This effect also helps explain the study’s finding that patenting activity, the dominant indicator of commercially-oriented research and development, peaked before these CTPs were passed and then dropped once allowance markets began operating, reaching low levels not seen since national SO2 and NOx regulation began in 1970.

“There are usually relatively cheap and easy things to do at the start of any new environmental policy program,” said Taylor, who specializes in policy analysis, environmental and energy policy, and innovation. “But if doing these things has the tradeoff of dampening the incentives for longer-term innovation, there can be a real problem, particularly when dramatic levels of technological change are needed, such as in the case of stabilizing the global climate.”

###

Lawrence Berkeley National Laboratory addresses the world’s most urgent scientific challenges by advancing sustainable energy, protecting human health, creating new materials, and revealing the origin and fate of the universe. Founded in 1931, Berkeley Lab’s scientific expertise has been recognized with 13 Nobel prizes. The University of California manages Berkeley Lab for the U.S. Department of Energy’s Office of Science. For more, visit www.lbl.gov.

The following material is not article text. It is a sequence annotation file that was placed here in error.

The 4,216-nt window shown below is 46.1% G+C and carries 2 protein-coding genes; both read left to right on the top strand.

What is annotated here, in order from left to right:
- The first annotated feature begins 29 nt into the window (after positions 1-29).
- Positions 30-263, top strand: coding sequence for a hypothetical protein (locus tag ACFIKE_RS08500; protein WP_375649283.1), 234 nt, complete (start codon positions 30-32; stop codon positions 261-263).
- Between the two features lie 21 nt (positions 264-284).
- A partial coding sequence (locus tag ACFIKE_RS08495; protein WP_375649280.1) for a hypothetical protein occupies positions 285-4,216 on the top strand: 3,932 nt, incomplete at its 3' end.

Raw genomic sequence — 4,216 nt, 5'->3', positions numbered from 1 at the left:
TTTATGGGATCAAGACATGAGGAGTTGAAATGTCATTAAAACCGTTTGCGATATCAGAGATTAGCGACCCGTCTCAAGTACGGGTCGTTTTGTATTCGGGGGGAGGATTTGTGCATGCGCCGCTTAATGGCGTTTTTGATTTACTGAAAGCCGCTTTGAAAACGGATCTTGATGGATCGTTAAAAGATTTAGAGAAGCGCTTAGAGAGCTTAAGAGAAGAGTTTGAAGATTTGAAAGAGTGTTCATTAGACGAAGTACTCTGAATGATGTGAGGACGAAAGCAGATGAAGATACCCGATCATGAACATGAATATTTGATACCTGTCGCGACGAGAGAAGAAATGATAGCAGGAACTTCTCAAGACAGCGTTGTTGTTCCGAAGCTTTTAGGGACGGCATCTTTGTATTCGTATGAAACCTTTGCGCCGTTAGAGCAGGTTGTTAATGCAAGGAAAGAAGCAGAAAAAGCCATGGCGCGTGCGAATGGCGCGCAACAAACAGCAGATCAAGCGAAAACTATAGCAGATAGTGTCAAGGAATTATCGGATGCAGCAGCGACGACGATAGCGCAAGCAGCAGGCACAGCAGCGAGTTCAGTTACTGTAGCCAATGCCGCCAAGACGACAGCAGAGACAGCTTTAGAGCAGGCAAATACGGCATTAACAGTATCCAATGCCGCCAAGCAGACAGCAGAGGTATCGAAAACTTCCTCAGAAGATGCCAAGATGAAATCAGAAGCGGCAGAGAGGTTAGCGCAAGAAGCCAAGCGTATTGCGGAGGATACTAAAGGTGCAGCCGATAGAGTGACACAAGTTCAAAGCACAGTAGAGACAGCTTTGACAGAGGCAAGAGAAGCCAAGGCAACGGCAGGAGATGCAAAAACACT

More information:

WUWT: Finally somebody comes right out and says it: climate + world governance is a match made in green heaven

[Ed. note: There's plenty of additional reading in the comments to this post at WUWT]

Finally somebody comes right out and says it: climate + world governance is a match made in green heaven

To be effective, a new set of institutions would have to be imbued with heavy-handed, transnational enforcement powers.

Skeptics get scoffed at when we say the burdensome regulations that have been and have been sought to be imposed by the alarm over global warming are just a tool to secure a larger governance control. In today’s society, if you control how energy is generated, used, and tax, you pretty much control the modern world. People will do almost anything to keep that computer, iPhone, and electric heat and appliances.

Now in Scientific American, one writer just lays it all out for us to see, pulling no punches.

Effective World Government Will Be Needed to Stave Off Climate Catastrophe

Almost six years ago, I was the editor of a single-topic issue on energy for Scientific American that included an article by Princeton University’s Robert Socolow that set out a well-reasoned plan for how to keep atmospheric carbon dioxide concentrations below a planet-livable threshold of 560 ppm.

If I had it to do over, I’d approach the issue planning differently, my fellow editors permitting. I would scale back on the nuclear fusion and clean coal, instead devoting at least half of the available space for feature articles on psychology, sociology, economics and political science. Since doing that issue, I’ve come to the conclusion that the technical details are the easy part. It’s the social engineering that’s the killer. Moon shots and Manhattan Projects are child’s play compared to needed changes in the way we behave.